A few recent conversations have made me think more about the teaching of pronunciation. I read an Arteaga (2000) article back in grad school that claims pronunciation instruction has been relegated to "stepchild status" (p. 340; this is actually my all-time favorite scholarly quotation regarding pronunciation teaching). There are a lot of theories as to why pronunciation instruction sort of takes a back seat, but I think multilingual classrooms make pronunciation instruction difficult to tackle. For example, why teach the p/b distinction when only half your class has trouble discriminating between those sounds? In this regard, I prefer teaching a class of students that are all from the same language group--sure, I might have more difficulty keeping them from using their first language, but I know any pronunciation lessons won't be irrelevant to a large cross section of the class. Still, my classes are usually very linguistically diverse, so I have to focus on things like word stress and other suprasegmentals that usually pose problems to many language groups coming to English.
But pronunciation teaching of individual sounds is still important as I will illustrate in the following situations I have encountered, some recent and some not so recent. How can the errors in following dialogues be explained? (Hint: phonotactics or Best's (1995) Perceptual Assimilation Model).
"I like playing board games."
"Oh, me, too. I really like Mona Bowly."
"Mona Bowly? What game is that?"
"You don't know Mona Bowly? It's an American game. It's very bobular. Everybody knows it."
"My motto is, 'It's my life.' Do you know 'It's my life'? Actually, it is from a famous American musician called Joan Bone Jobi. Do you know Joan Bone Jobi?"
"People will understand you if you say, 'He don't know,' but it isn't correct."
"How they understand me if it not correct?"
"It has more to do with status. Do you know the word 'status'?"
"Yes. Uh huh." (nodding from the whole class).
"Okay, what is it?"
"You walk up and down them."
"Mecca, it's an important city for Muslims. Do you know the Hajj?"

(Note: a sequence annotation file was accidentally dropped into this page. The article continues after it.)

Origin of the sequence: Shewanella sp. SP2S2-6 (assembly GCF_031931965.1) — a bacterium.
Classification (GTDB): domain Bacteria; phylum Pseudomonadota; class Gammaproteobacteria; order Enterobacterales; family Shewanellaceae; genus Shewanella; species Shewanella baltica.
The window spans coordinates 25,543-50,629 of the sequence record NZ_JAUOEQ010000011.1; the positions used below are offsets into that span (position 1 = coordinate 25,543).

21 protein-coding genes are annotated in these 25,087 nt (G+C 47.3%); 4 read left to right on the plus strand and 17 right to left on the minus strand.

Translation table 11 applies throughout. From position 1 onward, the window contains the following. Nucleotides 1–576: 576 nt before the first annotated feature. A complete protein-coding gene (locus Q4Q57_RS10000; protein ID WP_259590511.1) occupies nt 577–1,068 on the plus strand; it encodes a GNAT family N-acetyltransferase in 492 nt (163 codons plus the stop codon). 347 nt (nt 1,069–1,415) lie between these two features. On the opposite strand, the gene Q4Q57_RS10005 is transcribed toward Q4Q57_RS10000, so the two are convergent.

"Of course. I know about the Hajj."
"As you know, Billy Graham goes to Mecca. If you are Muslim, you must go to Mecca one time in your life."
(click Read More at the bottom to see the answer)
"Mona Bowly" is Monopoly, the American, dog-eat-dog, real estate trading game. There are three problems here: The [p] is pronounced as [b], the vowel [a] are pronounced as [ow] (which could be American dialect differences colliding with learned British English and/or orthography in general), and there is no vowel reduction.
If you're a fan of hard rock, then you should have guessed it was John Bon Jovi. This student has replaced [v] with [b] and also replaced [a] vowels with [ow] in "Joan" ("John"). Word stress and lack of vowel reduction are also probably playing some role here.
The American r-sound is perceived (and produced) by this student as an alveolar flap, so stairs would be pronounced like status, especially considering this student comes from speaking a language that does not allow [rz] clusters word finally (also, the /t/ in the word status, occurring at the beginning of an unstressed syllable in American English is produced as an alveolar flap, which doesn't help much).
Since this student's language does not have a p/b distinction, pilgrim becomes bilgrim, and since there are no [lgr] consonants in a row, a vowel must be inserted to break it up, making pilgrim, a two-syllable word, sound more like a three-syllable word or phrase, like "Billy Graham", the famous American evangelist.
Anyway, each of these situations were so puzzling the first time through (although for some reason, each time a student tells me about the Hajj, I forget about Billy Graham and get surprised all over again). If I had my way, I would have supplemental instruction groups for specific languages, or I would have one-on-one tutoring available for every student. I remember when I was learning Japanese, getting help from a tutor was so useful and informative. For now, I'll have to settle for little mini-mini-lessons on language group specific errors, or conversations during break time or serendipitous breakdowns like the above dialogues.
What pronunciation mishaps have you encountered that really stick in your mind?